The National Black MBA Association held it’s 38th annual conference and exposition in New Orleans Oct. 11-15, 2016. Fitness and wellness expert and former boxing champion Laila Ali was in attendance and appeared to be in great spirits since the death of her father, activist and professional boxer Muhammad Ali. Rolling out had a chance to speak with her briefly on finding her true passion after retiring from the boxing ring, her thoughts on athletes using their platform to speak out against racial injustices, and advice for starting a business and brand.
How did you determine what you would do after your sports career?
For me, as an athlete doing what you love for so many years when you’ve worked so hard on your skills, unfortunately, there comes a time when it ends. Most of us have to go through a period of time when we get a little depressed. You’re like “wow, what am I going to do now that I can be just as passionate about?” It took me a long time to figure things out. The opportunities will come but you have to figure out which of them to take. I had to meditate and take some time to think about what I love and would do for free. That was when I thought about fitness and wellness and really empowering people to take their health in their control. That really comes naturally to me. That’s when I knew I needed to put a team of people around me that could help me turn this into a business for myself. As opportunities come, I thought about my long-term and short-term goals and developing partnerships with different people making sure they understand my core beliefs and values. I want to be involved in every aspect. I’m a little bit of a perfectionist as well a creative. I don’t want to just slap my name on something. I definitely need to have someone on my team that knows more than me and is more experienced than me to be able to come to a conclusion together.
What are your thoughts on athletes like Colin Kaepernick speaking out on social causes and injustices?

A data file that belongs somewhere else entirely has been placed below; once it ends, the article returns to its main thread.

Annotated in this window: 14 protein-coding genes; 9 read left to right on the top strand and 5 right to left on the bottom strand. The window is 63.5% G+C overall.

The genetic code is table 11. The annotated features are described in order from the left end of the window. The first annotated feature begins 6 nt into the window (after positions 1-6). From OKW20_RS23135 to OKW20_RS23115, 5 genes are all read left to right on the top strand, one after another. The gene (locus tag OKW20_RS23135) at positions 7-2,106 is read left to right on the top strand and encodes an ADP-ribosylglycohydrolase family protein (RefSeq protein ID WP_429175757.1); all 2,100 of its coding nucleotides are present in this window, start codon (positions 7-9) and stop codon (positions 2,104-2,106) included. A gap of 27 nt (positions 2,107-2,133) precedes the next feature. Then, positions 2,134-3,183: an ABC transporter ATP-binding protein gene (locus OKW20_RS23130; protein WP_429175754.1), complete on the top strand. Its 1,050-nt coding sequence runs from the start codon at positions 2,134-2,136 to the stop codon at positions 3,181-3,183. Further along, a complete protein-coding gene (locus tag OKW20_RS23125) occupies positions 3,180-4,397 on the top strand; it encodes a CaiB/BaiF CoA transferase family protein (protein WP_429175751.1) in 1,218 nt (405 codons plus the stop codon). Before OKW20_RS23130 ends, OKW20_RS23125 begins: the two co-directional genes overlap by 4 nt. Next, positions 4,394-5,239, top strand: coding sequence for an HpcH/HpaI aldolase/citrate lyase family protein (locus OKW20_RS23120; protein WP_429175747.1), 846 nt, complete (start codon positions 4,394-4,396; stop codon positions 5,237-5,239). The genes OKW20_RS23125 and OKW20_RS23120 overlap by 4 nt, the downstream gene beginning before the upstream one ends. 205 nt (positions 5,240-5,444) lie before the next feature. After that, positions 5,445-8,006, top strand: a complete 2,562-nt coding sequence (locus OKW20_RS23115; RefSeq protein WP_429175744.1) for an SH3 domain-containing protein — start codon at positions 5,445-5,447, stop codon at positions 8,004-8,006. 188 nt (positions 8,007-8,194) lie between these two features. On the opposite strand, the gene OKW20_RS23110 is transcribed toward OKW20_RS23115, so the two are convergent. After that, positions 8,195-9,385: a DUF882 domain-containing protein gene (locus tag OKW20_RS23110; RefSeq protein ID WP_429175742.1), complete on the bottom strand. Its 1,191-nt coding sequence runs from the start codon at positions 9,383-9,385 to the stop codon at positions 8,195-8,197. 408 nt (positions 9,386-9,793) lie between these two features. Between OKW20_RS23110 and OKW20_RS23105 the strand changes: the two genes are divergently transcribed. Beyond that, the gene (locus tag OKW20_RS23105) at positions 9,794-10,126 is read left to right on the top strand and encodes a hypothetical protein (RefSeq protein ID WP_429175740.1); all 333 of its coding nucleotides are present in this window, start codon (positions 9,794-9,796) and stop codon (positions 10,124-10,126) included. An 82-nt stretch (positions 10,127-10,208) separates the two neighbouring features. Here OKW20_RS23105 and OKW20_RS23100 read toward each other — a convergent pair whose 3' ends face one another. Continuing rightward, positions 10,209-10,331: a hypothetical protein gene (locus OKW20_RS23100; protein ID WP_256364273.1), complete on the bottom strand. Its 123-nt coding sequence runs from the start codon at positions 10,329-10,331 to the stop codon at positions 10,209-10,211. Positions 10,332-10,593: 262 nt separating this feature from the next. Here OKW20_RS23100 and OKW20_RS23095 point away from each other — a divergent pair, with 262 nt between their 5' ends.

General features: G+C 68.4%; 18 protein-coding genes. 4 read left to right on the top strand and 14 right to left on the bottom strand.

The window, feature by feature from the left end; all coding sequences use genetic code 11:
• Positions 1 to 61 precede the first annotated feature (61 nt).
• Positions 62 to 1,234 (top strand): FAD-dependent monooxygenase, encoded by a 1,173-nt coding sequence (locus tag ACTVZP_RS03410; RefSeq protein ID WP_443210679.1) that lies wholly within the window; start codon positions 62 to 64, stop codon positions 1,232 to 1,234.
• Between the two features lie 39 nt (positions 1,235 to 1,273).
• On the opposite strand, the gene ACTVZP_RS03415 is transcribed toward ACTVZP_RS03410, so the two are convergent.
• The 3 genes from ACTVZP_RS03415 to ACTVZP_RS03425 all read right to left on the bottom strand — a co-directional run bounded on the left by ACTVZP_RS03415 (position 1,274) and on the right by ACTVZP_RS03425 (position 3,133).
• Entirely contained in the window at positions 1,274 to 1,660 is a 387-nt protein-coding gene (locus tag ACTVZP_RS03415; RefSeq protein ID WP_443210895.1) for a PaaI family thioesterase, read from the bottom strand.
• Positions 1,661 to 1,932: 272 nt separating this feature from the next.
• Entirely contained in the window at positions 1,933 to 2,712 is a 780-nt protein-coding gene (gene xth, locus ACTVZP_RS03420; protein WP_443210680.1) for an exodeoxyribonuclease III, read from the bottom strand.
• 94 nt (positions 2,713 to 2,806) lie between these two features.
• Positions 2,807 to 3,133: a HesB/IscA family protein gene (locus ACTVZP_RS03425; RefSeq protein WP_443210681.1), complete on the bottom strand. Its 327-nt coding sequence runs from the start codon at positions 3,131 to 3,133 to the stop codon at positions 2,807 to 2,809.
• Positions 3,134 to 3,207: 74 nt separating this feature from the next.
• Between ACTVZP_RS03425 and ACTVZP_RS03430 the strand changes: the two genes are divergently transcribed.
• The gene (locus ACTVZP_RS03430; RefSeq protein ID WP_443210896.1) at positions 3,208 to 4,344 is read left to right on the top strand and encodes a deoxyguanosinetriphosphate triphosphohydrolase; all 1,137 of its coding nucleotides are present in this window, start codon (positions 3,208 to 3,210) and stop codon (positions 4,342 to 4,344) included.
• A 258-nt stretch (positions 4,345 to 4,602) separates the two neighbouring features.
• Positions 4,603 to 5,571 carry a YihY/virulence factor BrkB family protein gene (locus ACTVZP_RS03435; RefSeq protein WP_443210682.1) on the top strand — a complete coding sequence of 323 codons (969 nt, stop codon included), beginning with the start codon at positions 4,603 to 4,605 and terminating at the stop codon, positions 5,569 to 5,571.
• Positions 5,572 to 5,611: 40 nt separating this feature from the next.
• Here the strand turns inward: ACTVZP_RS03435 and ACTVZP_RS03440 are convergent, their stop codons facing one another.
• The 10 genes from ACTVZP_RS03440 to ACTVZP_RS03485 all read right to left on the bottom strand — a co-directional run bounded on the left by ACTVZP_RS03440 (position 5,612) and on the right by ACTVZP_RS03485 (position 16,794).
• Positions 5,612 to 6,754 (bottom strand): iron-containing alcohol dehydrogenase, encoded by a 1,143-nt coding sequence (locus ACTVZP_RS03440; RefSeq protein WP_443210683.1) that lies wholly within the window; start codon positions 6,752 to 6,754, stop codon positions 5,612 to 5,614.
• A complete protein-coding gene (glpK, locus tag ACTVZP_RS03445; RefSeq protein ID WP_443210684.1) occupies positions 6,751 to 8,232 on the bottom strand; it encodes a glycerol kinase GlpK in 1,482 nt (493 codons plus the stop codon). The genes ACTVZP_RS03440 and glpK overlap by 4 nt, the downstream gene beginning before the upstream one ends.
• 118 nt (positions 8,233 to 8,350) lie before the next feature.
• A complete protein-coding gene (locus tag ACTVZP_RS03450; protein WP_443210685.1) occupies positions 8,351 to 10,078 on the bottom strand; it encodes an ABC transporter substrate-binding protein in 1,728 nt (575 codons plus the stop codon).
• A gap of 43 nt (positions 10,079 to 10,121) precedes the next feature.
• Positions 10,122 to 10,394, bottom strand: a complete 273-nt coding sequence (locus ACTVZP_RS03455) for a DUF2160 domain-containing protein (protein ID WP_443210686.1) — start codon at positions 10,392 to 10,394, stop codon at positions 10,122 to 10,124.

I believe that everyone should do what’s in their heart. If you feel that you should take a stand then it shouldn’t matter that you’re an athlete, entertainer or just a regular person. Everyone can make a change in their own way but you have to be prepared for the long haul. Once you decide to take a stand I believe that you have to see it through. That’s the thing about being in the public eye, you have to be prepared for that and everything that comes with it.
Could you briefly speak about a time when you’ve used your athleticism and professional conditioning in the business world or to address social justice?
I rely on a lot of what I learned as an athlete and in the ring. Ultimately, you’re going in the ring for war to fight. It’s very mental. I am very strong mentally and I felt like I won my fights before I even got into the ring. Every cell in my body would tell me you’re about to win this fight. There is no doubt how it’s going to play out. I kind of have a positive outlook on everything that I do. I can achieve anything that I want to, it’s just a matter of what road I’m going to take to get there and how I’m going to deal with the adversities that come up along the way. That helps me a lot because there have been times when I feel like I’m not going to make it but then I push through. I recall those situations and it keeps me positive. Your mindset can hold you back obviously. It all starts there with everything that you do. I think that is something I have been able to take from the ring and apply it to every other area of my life.